(NB: the Census Bureau calls bombers and fighter jets “transportation equipment”)

  2. pgl

    More from the BLS on the employment dynamics for 2021QIV:



    From September 2021 to December 2021, gross job gains from opening and expanding private-sector establishments were 9.6 million, an increase of 781,000 jobs from the previous quarter, the U.S. Bureau of Labor Statistics reported today. Over this period, gross job losses from closing and contracting private-sector establishments were 6.7 million, a decrease of 785,000 jobs from the previous quarter. The difference between the number of gross job gains and the number of gross job losses yielded a net employment gain of 2.9 million jobs in the private sector during the fourth quarter of 2021.

    1. Anonymous

      uptown made some comment about labor participation

      maybe why wages falling behind price level risings

  3. pgl


    The Biden administration has offered a deal to Russia aimed at bringing home WNBA star Brittney Griner and another jailed American Paul Whelan, Secretary of State Antony Blinken said Wednesday. In a sharp reversal of previous policy, Blinken also said he expects to speak with his Kremlin counterpart for the first time since before Russia invaded Ukraine … Blinken said Washington would like a response from Moscow. Russia has for years expressed interest in the release of Viktor Bout, a Russian arms dealer once labeled the “Merchant of Death” who was sentenced to 25 years in prison in 2012 on charges that he schemed to illegally sell millions of dollars in weapons.

    Bring Brittney home!

  4. ltr


    July 27, 2022

    Senate Passes $280 Billion Industrial Policy Bill to Counter China
    The lopsided bipartisan vote reflected a rare consensus in the otherwise polarized Congress in favor of investing federal resources into a broad industrial policy to counter China.
    By Catie Edmondson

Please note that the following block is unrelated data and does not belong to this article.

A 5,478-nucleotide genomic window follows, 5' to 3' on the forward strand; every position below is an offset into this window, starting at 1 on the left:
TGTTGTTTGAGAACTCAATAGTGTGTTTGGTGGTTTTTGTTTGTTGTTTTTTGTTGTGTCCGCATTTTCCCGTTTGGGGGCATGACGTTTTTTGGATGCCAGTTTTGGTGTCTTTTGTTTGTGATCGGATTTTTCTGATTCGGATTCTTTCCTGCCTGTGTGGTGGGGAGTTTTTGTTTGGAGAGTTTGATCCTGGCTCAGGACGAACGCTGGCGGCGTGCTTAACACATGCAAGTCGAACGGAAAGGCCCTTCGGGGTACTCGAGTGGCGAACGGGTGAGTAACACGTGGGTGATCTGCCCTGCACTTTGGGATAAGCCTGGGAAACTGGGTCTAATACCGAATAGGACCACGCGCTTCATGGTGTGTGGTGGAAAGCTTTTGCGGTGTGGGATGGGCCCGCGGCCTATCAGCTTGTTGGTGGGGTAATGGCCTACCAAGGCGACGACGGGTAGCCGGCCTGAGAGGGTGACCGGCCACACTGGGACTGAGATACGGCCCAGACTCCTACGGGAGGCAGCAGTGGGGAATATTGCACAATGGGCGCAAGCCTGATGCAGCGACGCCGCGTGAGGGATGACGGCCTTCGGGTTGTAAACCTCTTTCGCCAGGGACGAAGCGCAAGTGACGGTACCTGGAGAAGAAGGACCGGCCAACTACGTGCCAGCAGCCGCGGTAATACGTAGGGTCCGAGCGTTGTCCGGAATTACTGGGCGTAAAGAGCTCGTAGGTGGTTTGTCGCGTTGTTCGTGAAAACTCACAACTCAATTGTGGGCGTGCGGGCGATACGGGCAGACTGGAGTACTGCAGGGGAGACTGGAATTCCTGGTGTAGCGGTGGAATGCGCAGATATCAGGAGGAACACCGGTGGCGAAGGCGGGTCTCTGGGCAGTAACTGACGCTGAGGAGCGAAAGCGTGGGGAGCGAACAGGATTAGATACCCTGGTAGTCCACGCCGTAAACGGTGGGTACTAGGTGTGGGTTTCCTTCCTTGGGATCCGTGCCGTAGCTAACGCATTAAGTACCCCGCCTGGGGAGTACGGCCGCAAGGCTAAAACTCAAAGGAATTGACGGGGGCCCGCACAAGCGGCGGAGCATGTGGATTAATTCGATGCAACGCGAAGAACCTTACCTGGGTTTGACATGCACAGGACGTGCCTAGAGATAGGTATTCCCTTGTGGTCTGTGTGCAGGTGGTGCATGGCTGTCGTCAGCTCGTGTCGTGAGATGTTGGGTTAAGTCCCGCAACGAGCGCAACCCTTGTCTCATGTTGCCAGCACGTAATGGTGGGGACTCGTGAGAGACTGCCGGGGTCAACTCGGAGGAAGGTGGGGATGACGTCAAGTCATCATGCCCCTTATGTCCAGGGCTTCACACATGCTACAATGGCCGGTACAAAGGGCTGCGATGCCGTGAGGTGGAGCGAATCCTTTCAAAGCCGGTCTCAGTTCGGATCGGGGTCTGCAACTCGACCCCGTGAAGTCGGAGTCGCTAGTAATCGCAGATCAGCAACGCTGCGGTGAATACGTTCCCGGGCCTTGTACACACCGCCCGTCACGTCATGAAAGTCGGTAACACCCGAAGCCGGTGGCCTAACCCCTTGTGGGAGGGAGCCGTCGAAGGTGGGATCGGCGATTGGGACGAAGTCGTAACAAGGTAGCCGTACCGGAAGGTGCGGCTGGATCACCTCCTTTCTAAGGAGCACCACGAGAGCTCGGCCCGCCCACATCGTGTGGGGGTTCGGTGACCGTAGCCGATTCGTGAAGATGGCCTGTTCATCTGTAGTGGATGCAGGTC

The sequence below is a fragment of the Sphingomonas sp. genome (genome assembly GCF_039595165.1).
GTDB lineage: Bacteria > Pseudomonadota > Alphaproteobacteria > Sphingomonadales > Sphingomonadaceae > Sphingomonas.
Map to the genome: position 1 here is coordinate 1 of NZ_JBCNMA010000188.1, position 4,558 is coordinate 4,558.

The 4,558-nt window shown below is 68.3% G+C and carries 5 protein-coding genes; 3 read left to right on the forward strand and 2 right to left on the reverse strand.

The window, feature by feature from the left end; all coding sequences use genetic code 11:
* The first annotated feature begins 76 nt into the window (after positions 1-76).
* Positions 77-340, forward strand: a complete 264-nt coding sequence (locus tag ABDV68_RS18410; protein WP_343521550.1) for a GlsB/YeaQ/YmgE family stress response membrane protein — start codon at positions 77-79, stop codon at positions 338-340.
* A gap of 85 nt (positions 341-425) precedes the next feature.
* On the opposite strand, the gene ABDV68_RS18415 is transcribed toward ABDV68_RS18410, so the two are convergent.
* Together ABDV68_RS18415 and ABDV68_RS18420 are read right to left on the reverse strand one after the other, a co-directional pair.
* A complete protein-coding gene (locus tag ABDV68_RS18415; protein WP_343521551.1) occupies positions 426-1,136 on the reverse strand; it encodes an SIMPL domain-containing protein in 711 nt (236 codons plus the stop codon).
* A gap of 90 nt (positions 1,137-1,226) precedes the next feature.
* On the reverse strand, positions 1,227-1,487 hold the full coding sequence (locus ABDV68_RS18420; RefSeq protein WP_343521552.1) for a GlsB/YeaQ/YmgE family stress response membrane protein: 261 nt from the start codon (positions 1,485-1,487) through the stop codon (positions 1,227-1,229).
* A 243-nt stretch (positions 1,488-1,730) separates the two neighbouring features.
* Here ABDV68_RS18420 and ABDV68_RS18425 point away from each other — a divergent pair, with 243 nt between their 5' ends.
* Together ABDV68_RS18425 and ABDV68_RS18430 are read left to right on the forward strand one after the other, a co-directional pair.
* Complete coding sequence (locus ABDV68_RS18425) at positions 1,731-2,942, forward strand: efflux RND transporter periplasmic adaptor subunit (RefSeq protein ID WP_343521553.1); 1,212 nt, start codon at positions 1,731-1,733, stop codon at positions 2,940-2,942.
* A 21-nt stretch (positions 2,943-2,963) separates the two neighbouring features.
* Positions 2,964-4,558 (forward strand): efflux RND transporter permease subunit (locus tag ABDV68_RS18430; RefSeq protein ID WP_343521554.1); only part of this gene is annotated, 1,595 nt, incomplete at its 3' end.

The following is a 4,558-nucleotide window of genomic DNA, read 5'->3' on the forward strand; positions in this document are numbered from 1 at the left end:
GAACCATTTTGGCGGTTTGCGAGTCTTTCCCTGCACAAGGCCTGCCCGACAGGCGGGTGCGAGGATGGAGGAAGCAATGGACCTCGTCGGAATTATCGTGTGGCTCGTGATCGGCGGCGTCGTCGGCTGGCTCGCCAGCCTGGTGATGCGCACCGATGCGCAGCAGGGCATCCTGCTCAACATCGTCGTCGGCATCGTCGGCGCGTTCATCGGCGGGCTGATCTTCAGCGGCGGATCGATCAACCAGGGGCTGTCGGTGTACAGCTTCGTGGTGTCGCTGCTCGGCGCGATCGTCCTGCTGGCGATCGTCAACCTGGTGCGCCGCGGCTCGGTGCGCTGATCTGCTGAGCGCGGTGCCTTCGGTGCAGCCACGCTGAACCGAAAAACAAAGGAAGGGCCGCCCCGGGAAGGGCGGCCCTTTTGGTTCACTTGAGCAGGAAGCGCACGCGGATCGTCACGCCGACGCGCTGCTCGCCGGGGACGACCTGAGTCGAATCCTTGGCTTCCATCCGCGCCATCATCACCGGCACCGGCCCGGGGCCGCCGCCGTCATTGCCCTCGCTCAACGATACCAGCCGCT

WASHINGTON — The Senate on Wednesday passed an expansive $280 billion bill aimed at building up America’s manufacturing and technological edge to counter China, embracing in an overwhelming bipartisan vote the most significant government intervention in industrial policy in decades.

    The legislation reflected a remarkable and rare consensus in an otherwise polarized Congress in favor of forging a long-term strategy to address the nation’s intensifying geopolitical rivalry with Beijing, centered around investing federal money into cutting-edge technologies and innovations to bolster the nation’s industrial, technological and military strength.

    It passed on a lopsided bipartisan vote of 64 to 33, with 17 Republicans voting in support. The margin illustrated how commercial and military competition with Beijing — as well as the promise of thousands of new American jobs — has dramatically shifted longstanding party orthodoxies, generating agreement among Republicans who once had eschewed government intervention in the markets and Democrats who had resisted showering big companies with federal largess.

    “No country’s government — even a strong country like ours — can afford to sit on the sidelines,” Senator Chuck Schumer, Democrat of New York and the majority leader who helped to spearhead the measure, said in an interview. “I think it’s a sea change that will stay.”

    The legislation will next be considered by the House, where it is expected to pass with some Republican support. President Biden, who has backed the package for more than a year, could sign it into law as early as this week.